Paviland Cave

Goat's Hole Cave

Useful Information

Location: Paviland, Gower peninsula, South Wales.
(51.550086, -4.255186)
Open: No restrictions.
Fee: free.
Classification: SpeleologyKarst cave
Light: bring torch
Dimension: H=10 m, W=7 m.
Guided tours: self guided
Photography: allowed
Accessibility: no
As far as we know this information was accurate when it was published (see years in brackets), but may have changed since then.
Please check rates and details directly with the companies in question if you need more recent info.


1822 first excavation by Mr. L W Dillwyn and Miss Talbot of Penrice Castle.
1823 the first recorded discovery of fossil human remains by Rev. William Buckland.
1912 second excavation.


Goat's Hole Cave, better known under the name Paviland Cave, has its important entry in science history. It is the place where for the very first time the discovery of fossil human remains is recorded. Rev. William Buckland discovered in 1823 a skeleton, and he was the first who recognized that is was a remain of a former time, and wrote about it. Subsequently the new sciene archeology developed, so this is the birth place of a new science.

However, each birth is connected with pain, and the discovery of William Buckland is connected with complete error: he misjudged both its age and its sex. Buckland was reverend and a devout Christian, he believed no human remains could be older than the Biblical Great Flood. This catastrophism theory, which reappears in term like diluvium, had still to be overcome. Buckland believed the skeleton was from Roman times. And as it was discovered with decorative items, including perforated seashell necklaces and ivory jewelry, he thought it was a woman. The person was covered by red ochre, so soon it was commonly known as Red Lady of Paviland.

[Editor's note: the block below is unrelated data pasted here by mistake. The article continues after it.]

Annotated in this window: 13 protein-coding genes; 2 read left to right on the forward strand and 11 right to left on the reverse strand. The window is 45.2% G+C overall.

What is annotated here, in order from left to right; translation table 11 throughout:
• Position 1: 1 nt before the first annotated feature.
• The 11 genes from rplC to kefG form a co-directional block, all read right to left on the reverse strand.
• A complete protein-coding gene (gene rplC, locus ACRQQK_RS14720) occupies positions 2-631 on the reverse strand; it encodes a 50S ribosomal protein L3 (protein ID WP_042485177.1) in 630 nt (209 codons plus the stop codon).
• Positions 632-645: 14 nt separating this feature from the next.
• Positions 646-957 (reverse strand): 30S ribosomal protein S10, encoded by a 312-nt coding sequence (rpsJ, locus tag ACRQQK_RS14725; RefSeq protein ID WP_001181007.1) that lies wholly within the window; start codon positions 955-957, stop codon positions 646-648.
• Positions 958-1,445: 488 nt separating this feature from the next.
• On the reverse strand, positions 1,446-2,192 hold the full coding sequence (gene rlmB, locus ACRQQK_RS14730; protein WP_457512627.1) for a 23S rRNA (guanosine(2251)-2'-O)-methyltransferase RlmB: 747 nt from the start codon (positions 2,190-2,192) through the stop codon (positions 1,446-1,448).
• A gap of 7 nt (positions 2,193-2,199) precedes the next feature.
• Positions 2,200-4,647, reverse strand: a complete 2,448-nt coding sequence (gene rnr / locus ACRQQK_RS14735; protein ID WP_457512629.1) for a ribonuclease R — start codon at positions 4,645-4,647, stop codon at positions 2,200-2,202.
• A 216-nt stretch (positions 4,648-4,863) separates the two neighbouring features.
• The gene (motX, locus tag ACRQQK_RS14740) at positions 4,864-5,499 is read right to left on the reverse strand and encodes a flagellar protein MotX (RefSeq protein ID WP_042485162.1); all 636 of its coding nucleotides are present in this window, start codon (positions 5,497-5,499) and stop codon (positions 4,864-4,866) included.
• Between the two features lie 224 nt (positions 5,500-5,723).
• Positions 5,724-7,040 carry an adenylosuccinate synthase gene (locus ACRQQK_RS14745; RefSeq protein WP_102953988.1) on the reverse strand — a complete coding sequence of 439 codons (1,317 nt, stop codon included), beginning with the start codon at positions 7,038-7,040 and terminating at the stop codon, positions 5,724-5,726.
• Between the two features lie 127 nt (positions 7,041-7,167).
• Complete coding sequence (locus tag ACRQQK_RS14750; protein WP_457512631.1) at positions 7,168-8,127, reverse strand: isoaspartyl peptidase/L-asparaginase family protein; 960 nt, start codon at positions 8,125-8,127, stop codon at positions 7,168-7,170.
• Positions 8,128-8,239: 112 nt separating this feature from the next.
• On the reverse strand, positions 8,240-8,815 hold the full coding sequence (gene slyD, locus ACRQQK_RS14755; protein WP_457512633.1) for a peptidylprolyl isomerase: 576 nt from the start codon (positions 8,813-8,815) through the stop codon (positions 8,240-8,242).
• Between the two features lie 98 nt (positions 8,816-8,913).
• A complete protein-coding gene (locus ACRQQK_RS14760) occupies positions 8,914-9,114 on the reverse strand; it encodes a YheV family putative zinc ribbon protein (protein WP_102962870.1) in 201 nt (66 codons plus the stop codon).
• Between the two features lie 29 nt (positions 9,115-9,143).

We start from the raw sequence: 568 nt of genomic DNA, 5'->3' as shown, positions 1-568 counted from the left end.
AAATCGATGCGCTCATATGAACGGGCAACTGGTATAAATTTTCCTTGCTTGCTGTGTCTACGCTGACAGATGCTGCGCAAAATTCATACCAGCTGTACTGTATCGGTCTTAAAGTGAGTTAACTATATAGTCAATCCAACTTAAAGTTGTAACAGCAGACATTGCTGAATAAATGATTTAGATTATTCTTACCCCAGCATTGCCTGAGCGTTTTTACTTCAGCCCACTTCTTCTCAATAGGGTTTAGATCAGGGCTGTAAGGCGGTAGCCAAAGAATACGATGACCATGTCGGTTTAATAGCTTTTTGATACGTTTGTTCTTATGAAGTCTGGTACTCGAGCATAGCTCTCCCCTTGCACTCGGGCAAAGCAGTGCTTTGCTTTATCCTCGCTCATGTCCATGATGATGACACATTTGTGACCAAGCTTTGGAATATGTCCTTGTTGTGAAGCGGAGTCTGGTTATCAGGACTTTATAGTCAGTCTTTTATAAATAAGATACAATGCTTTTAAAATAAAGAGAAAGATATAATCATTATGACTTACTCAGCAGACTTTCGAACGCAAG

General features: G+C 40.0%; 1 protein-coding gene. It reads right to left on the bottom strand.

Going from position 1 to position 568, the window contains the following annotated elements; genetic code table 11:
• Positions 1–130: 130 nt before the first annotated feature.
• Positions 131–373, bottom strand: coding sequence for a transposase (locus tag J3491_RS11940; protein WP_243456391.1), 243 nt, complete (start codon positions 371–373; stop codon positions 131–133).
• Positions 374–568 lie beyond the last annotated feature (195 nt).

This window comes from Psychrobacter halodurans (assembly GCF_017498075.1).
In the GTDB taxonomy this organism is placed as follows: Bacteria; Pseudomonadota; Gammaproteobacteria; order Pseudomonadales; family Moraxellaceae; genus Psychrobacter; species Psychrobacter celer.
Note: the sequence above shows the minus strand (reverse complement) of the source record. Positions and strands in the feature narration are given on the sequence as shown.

Modern archaeology identified the Red Lady of Paviland as a man, no older than 21, who lived 29,000 years ago (26,350 ± 550 BP, OxA-1815) at the end of the Upper Paleolithic Period. The skeleton was found along with a mammoth's skull, which has since been lost. The formal burial ceremony, the number and kind of items, suggest he was a tribal chieftain. This is the oldest known burial in the UK and western Europe.

When the man was buried, the cave was about 120 km from the sea. The cave was overlooking a plain similar to present day Siberia with tundra vegetation. The ice sheet of the Devensian Glaciation, the last ice age, advanced towards the site, and the weather was cold, 10 °C in summer, -20° in winter.